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SCREEN

CHAOS

Josh Bell

Chaos begins with a sober disclaimer citing statistics on how many abductions occur each year in the U.S., noting that most victims are female. Positioning itself as a cautionary tale, the film then goes on to depict extreme acts of violence and a highly implausible series of events that teach nothing other than it's a bad idea to follow a stranger to an isolated cabin in the woods with the promise of free ecstasy.


Writer-director DeFalco shoots a nearly note-for-note remake of Wes Craven's Last House on the Left, a grindhouse classic that might have been as cheap and tawdry as DeFalco's film, but was nowhere near as crass and self-important, and was far more affecting. The story concerns teenagers Angelica (Barovich) and Emily (Degroat), who venture forth from Emily's home in rural California to a rave in the woods, where they meet Swan (Sage Stallone, Sylvester's son), who promises them some ecstasy if they just follow him to the abandoned cabin where his friends are staying. What could possibly go wrong?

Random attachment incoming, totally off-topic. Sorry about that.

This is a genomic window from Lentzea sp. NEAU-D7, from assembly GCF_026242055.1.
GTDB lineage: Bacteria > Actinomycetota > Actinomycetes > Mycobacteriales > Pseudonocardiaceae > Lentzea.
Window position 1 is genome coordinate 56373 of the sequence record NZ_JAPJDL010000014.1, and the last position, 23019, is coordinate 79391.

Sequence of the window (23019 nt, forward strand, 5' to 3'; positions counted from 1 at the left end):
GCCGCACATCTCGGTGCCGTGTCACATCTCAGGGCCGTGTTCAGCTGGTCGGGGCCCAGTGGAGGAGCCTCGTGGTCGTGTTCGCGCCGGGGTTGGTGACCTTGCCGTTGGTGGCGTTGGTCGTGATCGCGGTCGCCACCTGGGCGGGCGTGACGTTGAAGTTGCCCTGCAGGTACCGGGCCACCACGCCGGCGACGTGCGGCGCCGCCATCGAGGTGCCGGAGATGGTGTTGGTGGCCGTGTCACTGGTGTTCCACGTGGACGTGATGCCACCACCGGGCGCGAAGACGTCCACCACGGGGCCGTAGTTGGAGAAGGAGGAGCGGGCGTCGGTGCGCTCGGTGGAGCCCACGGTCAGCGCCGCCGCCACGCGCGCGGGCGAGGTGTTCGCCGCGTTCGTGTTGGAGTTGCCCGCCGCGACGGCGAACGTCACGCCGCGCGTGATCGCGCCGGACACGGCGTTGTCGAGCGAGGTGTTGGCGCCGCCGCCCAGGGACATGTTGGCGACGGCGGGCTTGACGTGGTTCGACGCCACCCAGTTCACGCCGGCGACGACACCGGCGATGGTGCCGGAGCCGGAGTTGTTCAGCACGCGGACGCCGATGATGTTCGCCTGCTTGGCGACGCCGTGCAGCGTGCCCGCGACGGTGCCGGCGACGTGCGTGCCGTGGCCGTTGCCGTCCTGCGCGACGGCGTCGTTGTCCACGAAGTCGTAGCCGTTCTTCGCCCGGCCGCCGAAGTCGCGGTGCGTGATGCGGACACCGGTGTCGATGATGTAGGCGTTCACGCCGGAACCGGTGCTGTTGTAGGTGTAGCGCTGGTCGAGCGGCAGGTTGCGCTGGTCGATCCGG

Well, rape, torture and murder, of course, courtesy of Chaos himself (Gage, the only actor in the movie with anything resembling screen presence). DeFalco takes his time getting there, though, eventually offering up two brutal scenes of gory violence that will please die-hard horror fans and repulse most everyone else. But that amounts to maybe five minutes of an already brief 74-minute movie and the rest is excruciating, not because it's disturbing but because it's just awful.


Full of bad acting, tin-eared dialogue and nonsensical plotting, Chaos needs every bit of its scarily effective marketing campaign. Having succeeded in baiting Roger Ebert to respond point-by-point to their rebuttal of his negative review, DeFalco and producer Steven Jay Bernheim have elevated their movie from the cheap straight-to-video-quality exploitation film that it is to some sort of high-minded, controversial provocation.


Critics have called the film offensive and morally repugnant, but that's overstating things. It's far too inept to achieve anything that complex. DeFalco asserts that Chaos is a film people will never forget, but unless you still hold on to memories of movies you accidentally watched on Cinemax at 3 in the morning, that's highly unlikely to be the case.

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